On this day in 1764, future President John Adams marries Abigail Smith. This devoted couple’s prolific correspondence during their married life has provided entertainment and a glimpse of early American life for generations of history buffs.
Future first lady Abigail Adams was the daughter of a parson. She was home-taught and read everything from the classics to contemporary law. When she met her future husband, Adams appreciated her intellect and outspokenness. Both were staunch Federalists and abolitionists, but when their views did diverge, Abigail never hesitated to debate her husband on political or social matters. Their letters to each other during long absences imposed by his ministerial duties in France and England have been archived, published and analyzed in great detail. They discuss an array of public issues of concern to early Americans and shed a special light on the debate over the role of women in the new nation.
While Adams was attending the first Continental Congress in 1774, Abigail wrote to him to “remember the ladies” when he and his revolutionary cohorts began drafting new laws for the fledgling nation. She asserted that “all men would be tyrants if they could” and pointed out that male Patriots who were fighting British tyranny would appear hypocritical if they should disregard the rights of half the population, the country’s women, when drafting a constitution. Abigail warned “if particular care and attention is not paid to the Ladies, we are determined to foment a rebellion and will not hold ourselves bound by any laws in which we have no voice, or Representation.”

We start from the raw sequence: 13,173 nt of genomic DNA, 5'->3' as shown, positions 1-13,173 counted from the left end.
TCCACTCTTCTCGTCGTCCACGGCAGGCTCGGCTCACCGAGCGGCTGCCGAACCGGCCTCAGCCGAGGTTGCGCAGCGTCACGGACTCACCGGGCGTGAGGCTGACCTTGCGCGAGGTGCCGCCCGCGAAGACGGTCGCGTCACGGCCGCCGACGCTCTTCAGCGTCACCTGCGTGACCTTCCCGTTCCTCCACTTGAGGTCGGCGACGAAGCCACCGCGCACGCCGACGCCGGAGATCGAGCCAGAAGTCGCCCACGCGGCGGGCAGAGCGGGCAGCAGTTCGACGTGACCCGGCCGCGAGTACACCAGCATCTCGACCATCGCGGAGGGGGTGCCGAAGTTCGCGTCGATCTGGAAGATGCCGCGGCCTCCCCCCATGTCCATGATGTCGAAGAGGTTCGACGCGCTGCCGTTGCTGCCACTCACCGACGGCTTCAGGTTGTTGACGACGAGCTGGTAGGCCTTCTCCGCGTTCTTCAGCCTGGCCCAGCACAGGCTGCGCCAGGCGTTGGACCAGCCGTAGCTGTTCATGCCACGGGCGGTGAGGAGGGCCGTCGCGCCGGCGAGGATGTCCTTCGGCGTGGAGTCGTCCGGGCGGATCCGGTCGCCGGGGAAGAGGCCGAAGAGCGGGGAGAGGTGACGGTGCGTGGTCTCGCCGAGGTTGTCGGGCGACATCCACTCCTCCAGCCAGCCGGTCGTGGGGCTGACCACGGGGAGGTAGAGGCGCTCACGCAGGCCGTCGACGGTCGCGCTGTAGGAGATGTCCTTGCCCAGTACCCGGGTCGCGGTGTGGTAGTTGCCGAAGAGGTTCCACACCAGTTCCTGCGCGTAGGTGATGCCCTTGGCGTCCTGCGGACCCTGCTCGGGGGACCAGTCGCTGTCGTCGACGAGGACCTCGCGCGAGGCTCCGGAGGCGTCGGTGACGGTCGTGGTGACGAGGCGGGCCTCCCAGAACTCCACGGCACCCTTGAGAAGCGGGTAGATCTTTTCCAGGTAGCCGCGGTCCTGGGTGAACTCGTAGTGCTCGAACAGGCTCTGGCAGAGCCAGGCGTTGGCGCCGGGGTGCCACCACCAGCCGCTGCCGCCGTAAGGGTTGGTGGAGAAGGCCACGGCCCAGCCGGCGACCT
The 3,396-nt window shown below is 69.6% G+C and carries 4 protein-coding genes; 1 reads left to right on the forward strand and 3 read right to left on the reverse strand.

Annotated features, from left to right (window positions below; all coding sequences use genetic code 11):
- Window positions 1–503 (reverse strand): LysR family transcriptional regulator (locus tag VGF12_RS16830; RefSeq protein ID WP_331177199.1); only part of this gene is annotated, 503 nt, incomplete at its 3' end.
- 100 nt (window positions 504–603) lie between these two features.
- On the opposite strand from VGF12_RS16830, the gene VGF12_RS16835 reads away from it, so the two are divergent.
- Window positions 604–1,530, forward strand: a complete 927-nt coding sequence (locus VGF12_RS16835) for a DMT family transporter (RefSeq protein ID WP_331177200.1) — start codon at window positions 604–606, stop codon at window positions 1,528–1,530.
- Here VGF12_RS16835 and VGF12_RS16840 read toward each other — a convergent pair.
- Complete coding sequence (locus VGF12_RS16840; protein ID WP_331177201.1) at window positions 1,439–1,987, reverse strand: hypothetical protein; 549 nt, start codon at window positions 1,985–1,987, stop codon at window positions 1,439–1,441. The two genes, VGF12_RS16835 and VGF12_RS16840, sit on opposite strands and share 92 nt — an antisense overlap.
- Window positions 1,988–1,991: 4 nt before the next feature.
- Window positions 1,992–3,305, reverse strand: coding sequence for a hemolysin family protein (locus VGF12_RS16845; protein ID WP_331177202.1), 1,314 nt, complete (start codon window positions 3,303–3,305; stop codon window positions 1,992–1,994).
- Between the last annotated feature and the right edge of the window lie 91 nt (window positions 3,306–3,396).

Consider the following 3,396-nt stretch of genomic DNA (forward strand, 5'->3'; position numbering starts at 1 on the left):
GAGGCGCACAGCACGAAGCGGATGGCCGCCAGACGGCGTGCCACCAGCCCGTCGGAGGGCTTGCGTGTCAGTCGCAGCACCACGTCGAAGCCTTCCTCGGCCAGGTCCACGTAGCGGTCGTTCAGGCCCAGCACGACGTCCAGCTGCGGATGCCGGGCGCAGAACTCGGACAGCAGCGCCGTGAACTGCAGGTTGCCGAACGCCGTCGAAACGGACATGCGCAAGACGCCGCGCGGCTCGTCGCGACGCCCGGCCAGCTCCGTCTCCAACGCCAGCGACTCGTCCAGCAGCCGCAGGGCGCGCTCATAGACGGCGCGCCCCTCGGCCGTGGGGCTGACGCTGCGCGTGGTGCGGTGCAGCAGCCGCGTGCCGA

With the rise of political factions, Adams and his wife found themselves attacked in the press by their Republican opponents during his presidency (1797 – 1801) and unsuccessful reelection campaign against Thomas Jefferson in 1800. The couple subsequently returned to their home in Quincy, Massachusetts, where Adams spent his last years writing his memoirs.
Abigail Adams died in 1818 at the age of 73. Her grandson was the first to publish some of her letters 30 years later. John Adams died on July 4, 1826.